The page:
The researchers used a case-control design, wherein each MI case served as its own control. To do so, they compared mean temperatures on the day the MI occurred against the same day of the week within the same month (eg, second Monday of May versus other Mondays in May). Risk on hotter days was compared to risk at a daily mean temperature of 45.5 °F (7.5 °C), when their calculations had shown MIs to be least likely.

On days when mean temperatures reached 75.6 °F (24.2 °C)—the 95th percentile—people taking antiplatelets were more likely to experience an MI (OR 1.63; 95% CI 1.07-2.46) than on the least-risky days. Beta-blockers also raised the MI risk (OR 1.65; 95% CI 1.11-2.45). Patients on both medications saw an even greater increase (OR 1.75; 95% CI 1.12-2.73), whereas those on neither saw no difference in MI risk between warmer versus colder days.

No significant relationships between temperature and MI were seen for ACE inhibitors, calcium channel blockers, or diuretics, though there was a trend seen in relation to statin use.

The authors acknowledge the potential for confounders. For example, it could be that patients already at higher risk for experiencing MI were more apt to be on antiplatelets and beta-blockers in the first place. Indeed, the heat-related MI risk was seen among patients with preexisting coronary heart disease (OR 2.17; 95% CI 1.40-3.38), fully 84.5% of whom were taking the medications, but not those without the disease.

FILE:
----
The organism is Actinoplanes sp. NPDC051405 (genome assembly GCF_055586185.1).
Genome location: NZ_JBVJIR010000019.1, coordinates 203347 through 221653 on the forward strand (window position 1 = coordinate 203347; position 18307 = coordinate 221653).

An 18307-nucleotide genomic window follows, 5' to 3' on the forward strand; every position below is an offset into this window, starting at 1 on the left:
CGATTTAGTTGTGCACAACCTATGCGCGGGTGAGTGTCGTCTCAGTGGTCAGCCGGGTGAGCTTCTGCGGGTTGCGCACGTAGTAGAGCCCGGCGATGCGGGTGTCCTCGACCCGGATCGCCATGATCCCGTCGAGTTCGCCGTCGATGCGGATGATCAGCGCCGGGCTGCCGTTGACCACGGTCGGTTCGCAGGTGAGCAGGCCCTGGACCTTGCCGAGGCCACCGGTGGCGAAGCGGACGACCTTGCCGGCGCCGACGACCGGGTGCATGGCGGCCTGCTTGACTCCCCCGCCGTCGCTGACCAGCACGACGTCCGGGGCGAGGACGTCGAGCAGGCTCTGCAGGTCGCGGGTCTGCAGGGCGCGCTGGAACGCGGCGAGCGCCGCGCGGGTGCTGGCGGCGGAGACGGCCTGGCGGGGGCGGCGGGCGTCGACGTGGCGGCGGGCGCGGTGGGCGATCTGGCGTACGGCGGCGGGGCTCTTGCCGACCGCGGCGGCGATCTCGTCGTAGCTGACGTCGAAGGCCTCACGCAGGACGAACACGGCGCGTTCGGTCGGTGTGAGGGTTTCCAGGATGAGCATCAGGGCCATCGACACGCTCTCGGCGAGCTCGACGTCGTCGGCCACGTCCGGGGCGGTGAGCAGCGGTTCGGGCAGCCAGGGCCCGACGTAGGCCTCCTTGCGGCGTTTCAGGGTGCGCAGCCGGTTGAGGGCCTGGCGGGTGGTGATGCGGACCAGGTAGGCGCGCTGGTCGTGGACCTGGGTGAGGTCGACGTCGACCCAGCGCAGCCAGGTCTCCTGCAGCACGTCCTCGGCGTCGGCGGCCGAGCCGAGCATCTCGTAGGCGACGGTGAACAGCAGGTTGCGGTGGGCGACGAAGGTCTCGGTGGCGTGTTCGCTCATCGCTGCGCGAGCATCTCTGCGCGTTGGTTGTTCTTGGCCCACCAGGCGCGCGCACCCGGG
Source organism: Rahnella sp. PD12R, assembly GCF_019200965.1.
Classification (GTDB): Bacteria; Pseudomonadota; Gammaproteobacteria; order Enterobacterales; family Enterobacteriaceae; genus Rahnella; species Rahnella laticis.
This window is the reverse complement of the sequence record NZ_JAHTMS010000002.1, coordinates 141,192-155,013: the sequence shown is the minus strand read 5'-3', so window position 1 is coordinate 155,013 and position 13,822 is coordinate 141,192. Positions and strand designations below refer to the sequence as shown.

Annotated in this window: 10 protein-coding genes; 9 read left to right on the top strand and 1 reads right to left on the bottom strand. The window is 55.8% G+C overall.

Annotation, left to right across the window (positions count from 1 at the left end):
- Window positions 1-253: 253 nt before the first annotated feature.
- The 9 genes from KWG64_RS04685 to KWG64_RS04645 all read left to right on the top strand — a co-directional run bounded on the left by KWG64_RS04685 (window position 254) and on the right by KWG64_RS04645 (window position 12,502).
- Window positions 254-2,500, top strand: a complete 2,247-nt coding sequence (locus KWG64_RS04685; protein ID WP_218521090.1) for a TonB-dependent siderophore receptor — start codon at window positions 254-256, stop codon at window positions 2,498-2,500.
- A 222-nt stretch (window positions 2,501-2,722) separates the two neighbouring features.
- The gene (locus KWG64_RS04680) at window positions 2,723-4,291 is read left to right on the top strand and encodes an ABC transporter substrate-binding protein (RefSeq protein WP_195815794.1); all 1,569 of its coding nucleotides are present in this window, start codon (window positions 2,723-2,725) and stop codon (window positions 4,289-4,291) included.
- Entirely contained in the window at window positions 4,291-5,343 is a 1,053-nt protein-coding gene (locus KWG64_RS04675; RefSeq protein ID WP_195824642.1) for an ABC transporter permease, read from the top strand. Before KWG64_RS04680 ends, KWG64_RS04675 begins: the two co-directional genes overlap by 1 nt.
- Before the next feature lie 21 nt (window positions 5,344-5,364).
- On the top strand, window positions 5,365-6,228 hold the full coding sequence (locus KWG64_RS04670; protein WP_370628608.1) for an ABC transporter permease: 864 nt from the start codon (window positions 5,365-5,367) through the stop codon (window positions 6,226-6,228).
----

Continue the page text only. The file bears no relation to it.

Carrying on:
Yet, they add, “an argument against confounding by indication” is that younger patients (ages 25-59) saw a stronger link between these two drugs and MI risk than did older patients (60-74), despite the younger group having a lower prevalence of coronary heart disease.

Interestingly, for the younger patients, statin use was associated with triple the risk of MI on warmer versus colder days (OR 3.39; 95% CI 1.84-6.25). The same link wasn’t seen among patients aged 60 to 74 years.

Kazi pointed out that no one who takes statins or antiplatelet agents does so casually, but for a reason. “Especially in younger adults, these are often markers of underlying pathology,” he observed.

For beta-blockers, though, Kazi said there’s a more convincing link.

“It is plausible that beta-blockers actually modify risk, though I wouldn’t hang my hat on that based on this one study,” he commented, adding that other reports have made the case that the body’s temperature regulation and homeostasis are altered when patients are on a beta-blocker. “Whether that affects our ability to respond to heat or ability to compensate for the stress resulting from heat is unclear. You can’t tell that from this study alone, but there’s a signal there that says we should probably think about how beta-blockers affect our cardiovascular risk.”

Also worth remembering, Kazi said, is that temperatures don’t have to reach as high as one might think—into the 90s or 100s—to have cardiovascular effects on a population level. The impact of heat is less severe in places that typically have hot weather and more severe in places where people aren’t accustomed to higher temperatures or don’t have the resources, like air conditioning, to deal with them.

Chen said that, going forward, additional studies are required to see if their findings can be replicated in other population settings and larger data sets. This may help “disentangle whether it is indeed these medications, or it’s more the indication, or both,” he added.

“Our findings, if confirmed, can help clinicians, patients, and public health officials develop targeted strategies to reduce the burden of cardiovascular disease under climate change,” the investigators conclude.

Caitlin E. Cox is News Editor of TCTMD and Associate Director, Editorial Content at the Cardiovascular Research Foundation. She produces the…

Read Full Bio
  • Chen and Kazi report no relevant conflicts of interest.